The Secretary-General must be able to independently discharge his mandate regarding grave violations committed against children in armed conflict. Member States must respect that independence and not seek to influence him in the discharge of his responsibilities, as required by the Charter. Failure to do so would be a serious disservice to the Organization and other Member States.
Adequately funded reintegration programmes for children separated from armed forces and groups were needed, he said, adding that he would welcome discussion among the Special Representative, UNICEF, the Special Rapporteur on the rights of persons with disabilities and others to come up with recommendations or guidance on reintegrating former child soldiers with disabilities acquired in conflict.
They were victims of grave violations and were used by terrorist groups as slaves. The situation could be improved if the international community took the necessary steps to guarantee the protection of children, scaled up prevention efforts and ensured accountability. Stressing the need to demilitarize schools and hospitals and prevent shootings, he called upon parties to conflict, Council Members and the United Nations to unify efforts through a holistic strategy, and ensure the participation of regional and subregional organizations.
It was difficult to reintegrate child soldiers into societies once they were released. Children needed special support tailored to their unique needs. In that regard, the international community must share good practices and allocate financial resources. Particularly reprehensible was the increasing number of bombings of schools, hospitals and other civilian areas, he said, noting that indiscriminate air attacks were the main cause of death of children in Syria.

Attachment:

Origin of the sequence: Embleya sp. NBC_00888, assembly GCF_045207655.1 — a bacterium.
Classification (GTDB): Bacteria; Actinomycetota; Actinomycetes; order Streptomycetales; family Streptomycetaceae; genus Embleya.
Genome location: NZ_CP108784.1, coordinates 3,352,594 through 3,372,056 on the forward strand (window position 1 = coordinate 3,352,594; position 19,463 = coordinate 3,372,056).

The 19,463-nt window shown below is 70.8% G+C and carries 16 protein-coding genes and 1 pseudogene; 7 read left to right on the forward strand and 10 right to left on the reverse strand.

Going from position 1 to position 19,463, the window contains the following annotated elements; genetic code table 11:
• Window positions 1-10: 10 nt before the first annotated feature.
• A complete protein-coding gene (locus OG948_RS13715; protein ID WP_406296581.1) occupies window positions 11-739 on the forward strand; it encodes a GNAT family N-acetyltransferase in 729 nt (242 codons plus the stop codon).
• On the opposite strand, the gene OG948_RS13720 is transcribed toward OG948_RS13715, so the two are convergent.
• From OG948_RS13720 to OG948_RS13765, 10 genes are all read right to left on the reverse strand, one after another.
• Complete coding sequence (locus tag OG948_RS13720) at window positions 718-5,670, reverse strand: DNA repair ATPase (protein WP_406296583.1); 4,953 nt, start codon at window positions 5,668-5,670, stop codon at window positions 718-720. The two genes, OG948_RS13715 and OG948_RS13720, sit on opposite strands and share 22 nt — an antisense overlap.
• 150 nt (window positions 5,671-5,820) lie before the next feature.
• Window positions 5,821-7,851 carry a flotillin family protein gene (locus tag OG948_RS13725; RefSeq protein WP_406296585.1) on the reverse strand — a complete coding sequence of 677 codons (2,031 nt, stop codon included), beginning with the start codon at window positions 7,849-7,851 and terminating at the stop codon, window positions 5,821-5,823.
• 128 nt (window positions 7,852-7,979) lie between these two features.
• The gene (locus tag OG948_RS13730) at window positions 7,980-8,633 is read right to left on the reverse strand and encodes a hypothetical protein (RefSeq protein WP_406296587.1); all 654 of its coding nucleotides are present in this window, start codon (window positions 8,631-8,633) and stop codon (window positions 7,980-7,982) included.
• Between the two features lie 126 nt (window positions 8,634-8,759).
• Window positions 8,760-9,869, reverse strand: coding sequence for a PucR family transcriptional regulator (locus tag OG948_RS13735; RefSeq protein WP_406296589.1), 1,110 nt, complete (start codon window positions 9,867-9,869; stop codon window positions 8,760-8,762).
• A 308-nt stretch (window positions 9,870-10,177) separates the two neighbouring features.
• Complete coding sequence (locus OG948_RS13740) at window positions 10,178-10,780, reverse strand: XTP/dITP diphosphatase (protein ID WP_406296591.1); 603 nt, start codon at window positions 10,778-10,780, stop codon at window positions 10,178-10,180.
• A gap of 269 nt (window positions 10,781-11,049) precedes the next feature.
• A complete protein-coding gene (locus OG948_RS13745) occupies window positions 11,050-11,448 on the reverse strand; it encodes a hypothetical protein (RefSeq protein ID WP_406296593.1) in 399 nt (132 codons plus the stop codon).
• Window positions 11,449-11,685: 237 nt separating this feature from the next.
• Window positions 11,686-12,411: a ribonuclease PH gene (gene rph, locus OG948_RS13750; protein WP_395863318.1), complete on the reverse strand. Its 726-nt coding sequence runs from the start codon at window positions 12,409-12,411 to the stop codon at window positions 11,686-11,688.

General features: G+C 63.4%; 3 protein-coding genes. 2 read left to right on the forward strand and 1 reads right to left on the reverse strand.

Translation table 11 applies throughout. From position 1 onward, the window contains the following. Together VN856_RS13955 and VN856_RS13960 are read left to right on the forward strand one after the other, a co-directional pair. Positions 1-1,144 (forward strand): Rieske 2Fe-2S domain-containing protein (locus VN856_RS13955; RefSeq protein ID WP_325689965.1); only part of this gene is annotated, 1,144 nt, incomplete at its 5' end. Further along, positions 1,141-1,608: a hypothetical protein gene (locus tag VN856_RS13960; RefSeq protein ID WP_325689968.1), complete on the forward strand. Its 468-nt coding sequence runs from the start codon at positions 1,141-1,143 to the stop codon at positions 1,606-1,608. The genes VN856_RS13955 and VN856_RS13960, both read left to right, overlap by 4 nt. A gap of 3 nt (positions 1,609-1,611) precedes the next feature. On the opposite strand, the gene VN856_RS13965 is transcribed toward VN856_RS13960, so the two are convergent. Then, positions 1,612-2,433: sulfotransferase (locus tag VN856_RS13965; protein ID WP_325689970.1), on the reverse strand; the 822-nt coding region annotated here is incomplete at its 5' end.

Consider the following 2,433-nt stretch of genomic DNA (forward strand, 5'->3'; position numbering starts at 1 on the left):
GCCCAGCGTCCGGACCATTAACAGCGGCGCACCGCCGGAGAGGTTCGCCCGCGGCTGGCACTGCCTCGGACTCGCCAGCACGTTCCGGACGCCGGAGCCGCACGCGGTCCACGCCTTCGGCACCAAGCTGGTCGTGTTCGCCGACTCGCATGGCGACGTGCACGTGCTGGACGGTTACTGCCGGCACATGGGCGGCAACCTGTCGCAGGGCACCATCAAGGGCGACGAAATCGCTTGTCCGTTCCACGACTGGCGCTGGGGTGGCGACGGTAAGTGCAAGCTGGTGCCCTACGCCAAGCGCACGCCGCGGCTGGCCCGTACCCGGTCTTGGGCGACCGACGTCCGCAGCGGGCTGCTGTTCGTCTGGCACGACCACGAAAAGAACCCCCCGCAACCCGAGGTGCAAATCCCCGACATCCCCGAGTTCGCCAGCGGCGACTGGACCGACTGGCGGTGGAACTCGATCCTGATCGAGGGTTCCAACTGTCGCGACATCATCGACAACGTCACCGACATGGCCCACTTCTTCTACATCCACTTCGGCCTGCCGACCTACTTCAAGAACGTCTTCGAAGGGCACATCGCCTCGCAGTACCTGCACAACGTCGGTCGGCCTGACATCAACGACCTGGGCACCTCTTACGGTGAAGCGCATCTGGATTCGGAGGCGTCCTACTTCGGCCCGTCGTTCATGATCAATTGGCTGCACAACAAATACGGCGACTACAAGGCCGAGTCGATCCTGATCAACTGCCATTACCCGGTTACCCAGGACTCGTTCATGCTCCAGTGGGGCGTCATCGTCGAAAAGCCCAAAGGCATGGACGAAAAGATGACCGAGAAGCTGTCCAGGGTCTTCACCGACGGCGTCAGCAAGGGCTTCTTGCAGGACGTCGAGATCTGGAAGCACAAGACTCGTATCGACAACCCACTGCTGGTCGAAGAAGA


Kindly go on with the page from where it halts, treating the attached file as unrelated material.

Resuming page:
Pointing out that the Council and the United Nations had an inescapable legal and moral duty to work to end such violations, he appealed to Member States that had not yet done so to ratify the Convention on the Rights of the Child and its Optional Protocols, as well as other relevant international conventions. It was crucial that States of origin, transit and destination ensure the protection of children suffering from trafficking, and that countries commit to the rehabilitation and reintegration of children recruited by armed groups.
He urged the Council to incorporate child protection mandates into peacekeeping and political missions, and advocated training for troops, police and civilian personnel. Child protection should also be integrated into peace processes. That included large-scale abductions, recruitment of child soldiers and forced displacement. Recalling the United Nations zero-tolerance policy, he emphasized that global partnership was necessary to ensure that children enjoyed lives free of violence. The international community had witnessed the proliferation and growth of extremist groups who systematically violated the rights of children.